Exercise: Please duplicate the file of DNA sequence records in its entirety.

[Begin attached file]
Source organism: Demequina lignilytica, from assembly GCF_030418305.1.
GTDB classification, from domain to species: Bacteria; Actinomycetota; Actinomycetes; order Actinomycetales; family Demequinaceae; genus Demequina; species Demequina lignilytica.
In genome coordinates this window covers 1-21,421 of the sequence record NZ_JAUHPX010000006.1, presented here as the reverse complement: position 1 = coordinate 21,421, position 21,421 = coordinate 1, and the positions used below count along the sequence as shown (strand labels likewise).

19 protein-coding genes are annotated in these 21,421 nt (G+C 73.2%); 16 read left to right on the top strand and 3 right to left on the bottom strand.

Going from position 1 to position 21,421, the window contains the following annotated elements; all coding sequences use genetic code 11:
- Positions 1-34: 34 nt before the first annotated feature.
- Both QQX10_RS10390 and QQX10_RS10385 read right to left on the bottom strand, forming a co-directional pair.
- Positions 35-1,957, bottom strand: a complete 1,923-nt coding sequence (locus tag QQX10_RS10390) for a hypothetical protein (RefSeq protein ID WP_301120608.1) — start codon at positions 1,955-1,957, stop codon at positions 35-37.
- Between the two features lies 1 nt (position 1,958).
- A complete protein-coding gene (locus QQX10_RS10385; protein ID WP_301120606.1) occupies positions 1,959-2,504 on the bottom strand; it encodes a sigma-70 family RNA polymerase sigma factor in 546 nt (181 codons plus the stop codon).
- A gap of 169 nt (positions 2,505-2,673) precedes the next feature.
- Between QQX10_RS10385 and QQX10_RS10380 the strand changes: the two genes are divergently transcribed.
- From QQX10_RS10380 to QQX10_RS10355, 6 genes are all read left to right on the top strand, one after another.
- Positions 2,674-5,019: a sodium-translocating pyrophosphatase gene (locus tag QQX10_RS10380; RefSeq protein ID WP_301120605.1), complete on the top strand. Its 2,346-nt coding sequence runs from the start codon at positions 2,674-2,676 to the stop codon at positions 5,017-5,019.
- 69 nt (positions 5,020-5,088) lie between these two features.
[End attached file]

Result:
Source organism: Demequina lignilytica, from assembly GCF_030418305.1.
GTDB classification, from domain to species: Bacteria; Actinomycetota; Actinomycetes; order Actinomycetales; family Demequinaceae; genus Demequina; species Demequina lignilytica.
In genome coordinates this window covers 1-21,421 of the sequence record NZ_JAUHPX010000006.1, presented here as the reverse complement: position 1 = coordinate 21,421, position 21,421 = coordinate 1, and the positions used below count along the sequence as shown (strand labels likewise).

19 protein-coding genes are annotated in these 21,421 nt (G+C 73.2%); 16 read left to right on the top strand and 3 right to left on the bottom strand.

Going from position 1 to position 21,421, the window contains the following annotated elements; all coding sequences use genetic code 11:
- Positions 1-34: 34 nt before the first annotated feature.
- Both QQX10_RS10390 and QQX10_RS10385 read right to left on the bottom strand, forming a co-directional pair.
- Positions 35-1,957, bottom strand: a complete 1,923-nt coding sequence (locus tag QQX10_RS10390) for a hypothetical protein (RefSeq protein ID WP_301120608.1) — start codon at positions 1,955-1,957, stop codon at positions 35-37.
- Between the two features lies 1 nt (position 1,958).
- A complete protein-coding gene (locus QQX10_RS10385; protein ID WP_301120606.1) occupies positions 1,959-2,504 on the bottom strand; it encodes a sigma-70 family RNA polymerase sigma factor in 546 nt (181 codons plus the stop codon).
- A gap of 169 nt (positions 2,505-2,673) precedes the next feature.
- Between QQX10_RS10385 and QQX10_RS10380 the strand changes: the two genes are divergently transcribed.
- From QQX10_RS10380 to QQX10_RS10355, 6 genes are all read left to right on the top strand, one after another.
- Positions 2,674-5,019: a sodium-translocating pyrophosphatase gene (locus tag QQX10_RS10380; RefSeq protein ID WP_301120605.1), complete on the top strand. Its 2,346-nt coding sequence runs from the start codon at positions 2,674-2,676 to the stop codon at positions 5,017-5,019.
- 69 nt (positions 5,020-5,088) lie between these two features.